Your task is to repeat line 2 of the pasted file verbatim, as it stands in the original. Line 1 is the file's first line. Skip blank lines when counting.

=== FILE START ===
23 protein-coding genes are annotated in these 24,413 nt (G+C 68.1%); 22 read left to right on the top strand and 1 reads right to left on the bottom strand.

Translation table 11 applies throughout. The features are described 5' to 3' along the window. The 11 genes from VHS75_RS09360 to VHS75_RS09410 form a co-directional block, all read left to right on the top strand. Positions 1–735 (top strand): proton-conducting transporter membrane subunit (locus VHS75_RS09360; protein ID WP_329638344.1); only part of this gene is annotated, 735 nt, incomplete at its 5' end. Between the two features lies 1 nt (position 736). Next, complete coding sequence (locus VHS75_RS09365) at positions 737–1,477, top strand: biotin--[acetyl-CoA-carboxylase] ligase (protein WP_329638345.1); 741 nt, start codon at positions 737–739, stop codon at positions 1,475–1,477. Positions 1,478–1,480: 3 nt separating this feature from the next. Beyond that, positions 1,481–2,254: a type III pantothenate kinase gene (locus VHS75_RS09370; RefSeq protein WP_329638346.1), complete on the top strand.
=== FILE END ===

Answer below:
Translation table 11 applies throughout. The features are described 5' to 3' along the window. The 11 genes from VHS75_RS09360 to VHS75_RS09410 form a co-directional block, all read left to right on the top strand. Positions 1–735 (top strand): proton-conducting transporter membrane subunit (locus VHS75_RS09360; protein ID WP_329638344.1); only part of this gene is annotated, 735 nt, incomplete at its 5' end. Between the two features lies 1 nt (position 736). Next, complete coding sequence (locus VHS75_RS09365) at positions 737–1,477, top strand: biotin--[acetyl-CoA-carboxylase] ligase (protein WP_329638345.1); 741 nt, start codon at positions 737–739, stop codon at positions 1,475–1,477. Positions 1,478–1,480: 3 nt separating this feature from the next. Beyond that, positions 1,481–2,254: a type III pantothenate kinase gene (locus VHS75_RS09370; RefSeq protein WP_329638346.1), complete on the top strand.